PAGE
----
• Learn How to Build a Powerful Personal Brand That Will Differentiate You and Allow You To Compete in the Global Marketplace.
  • Using Disruptive Innovation to Impact your Career Path

    Career Path photo from ShutterstockBy now you have probably heard of Harvard Professor Clayton Christensen’s seminal book “The Innovators Dilemma” and perhaps may have read it a few times since its release in 1997. Even if you haven’t read or heard of it there are a few lessons to be learned and heeded from the model Professor Christensen proposed. Specifically, that if you focus too much on what you are doing today you will miss opportunities that can save your business. The same is true with your career.

    How can you use Disruptive Innovation (DI) to advance your thinking and your career?

    First, let’s think about what Disruptive Innovation means.

    A disruptive innovation is an innovation that helps create a new market and value network ~via Wikipedia

    Using DI thinking can certainly impact long held business models. A few business that have been impacted by Disruptive Innovations are listed below and followed by some of the businesses that stepped in to replace them.

    • Tower Records –> Napster (now Pandora, Spotify, iTunes and many others)
    • Blockbuster –> Netflix, Amazon Prime, etc.
    • Travel Agents / Agencies –> Expedia, Kayak, et al

    In the first example the original disruptive innovator, Napster, has already been DI’d by new entrants. Which only proves the point that DI thinking is an effort that never ends. Very much like your career. You need to constantly be on the lookout for a different way to do something.

    The same principles can be applied to your Career Development. For example:

    • In education: Instead of 4 years for university –> Consider MOOC’s.
    • Instead of climbing the corporate ladder –> Create your own ladder
    • In lieu of solving the same old problems –> Develop new ways of thinking that focus on higher value customer needs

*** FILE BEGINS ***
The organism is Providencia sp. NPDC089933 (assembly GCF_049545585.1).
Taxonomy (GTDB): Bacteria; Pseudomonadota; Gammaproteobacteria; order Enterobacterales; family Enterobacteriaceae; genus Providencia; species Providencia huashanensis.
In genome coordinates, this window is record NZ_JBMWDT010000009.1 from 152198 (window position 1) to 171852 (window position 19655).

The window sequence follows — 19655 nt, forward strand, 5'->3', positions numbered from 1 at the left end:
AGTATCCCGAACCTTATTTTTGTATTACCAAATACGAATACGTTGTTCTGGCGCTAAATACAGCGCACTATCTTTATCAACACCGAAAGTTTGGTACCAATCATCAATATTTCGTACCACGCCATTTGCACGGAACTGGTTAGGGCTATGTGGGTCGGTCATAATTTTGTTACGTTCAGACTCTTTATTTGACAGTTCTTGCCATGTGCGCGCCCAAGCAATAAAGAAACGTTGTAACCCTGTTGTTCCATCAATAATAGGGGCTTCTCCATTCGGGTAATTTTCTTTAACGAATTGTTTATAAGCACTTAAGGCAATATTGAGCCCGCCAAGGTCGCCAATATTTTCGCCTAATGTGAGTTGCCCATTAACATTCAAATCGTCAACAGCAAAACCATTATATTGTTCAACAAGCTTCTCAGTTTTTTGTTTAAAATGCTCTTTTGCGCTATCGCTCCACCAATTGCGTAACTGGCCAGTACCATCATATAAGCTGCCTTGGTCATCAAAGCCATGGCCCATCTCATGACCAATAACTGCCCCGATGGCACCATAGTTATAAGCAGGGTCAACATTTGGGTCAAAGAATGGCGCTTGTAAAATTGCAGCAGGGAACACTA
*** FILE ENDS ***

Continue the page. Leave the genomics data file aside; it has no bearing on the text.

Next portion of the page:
First, seek to understand the business you are really in. Make no mistake… a career is a business. It’s the most important business you will ever invest your time and energy into and you’ll be doing it for a long time. So, make the most of it.

    To understand your business and to think a little more sideways you should start by asking different questions, experimenting with new models, and looking for different ways to add value in ways that have not been considered.

    For example, if you went to school to become an engineer:

    • What are you actually creating?
    • What benefit are you really delivering?
    • Are there different ways you can deliver value to the customer?

    These same questions can be applied to almost any career. Whether you studied accounting, drama or zoology.

    Seek to Out Innovate Yourself

    This may seem like an oxymoron, but when you think about it you need stay ahead of the competition. Where the competition is not necessarily the person in the cube next to you. The competition is yourself. You want to do more tomorrow. But, you don’t always need to work longer hours. The old cliché is true here… you want to Work Smarter, Not Harder. When you do your ability to brand yourself as an innovator will be preceded by your ability to think differently, ask tough questions and deliver stellar results.

    What are using Disruptive Innovation on today?

    Jeff is an expert in the Enterprise Content Management industry. He brings over 20 years of Channel Sales, Partner Marketing and Alliance expertise to audiences around the world in speaking engagements and via his writing. He has worked for Microsoft, Kodak, and K2. He is currently consulting with Microsoft and partners to drive Community Engagement and Alliances. Follow him on Twitter @jshuey or on LinkedIn: in/JeffShuey

    Tagged with: , ,
    Posted in entrepreneurship, Personal Branding, Workplace Success
    Promote Yourself Newsletter
    Sign Up & Download For Free:
    10 Personal Branding Secrets You've Never Heard Before
    Content Partners
    As Seen In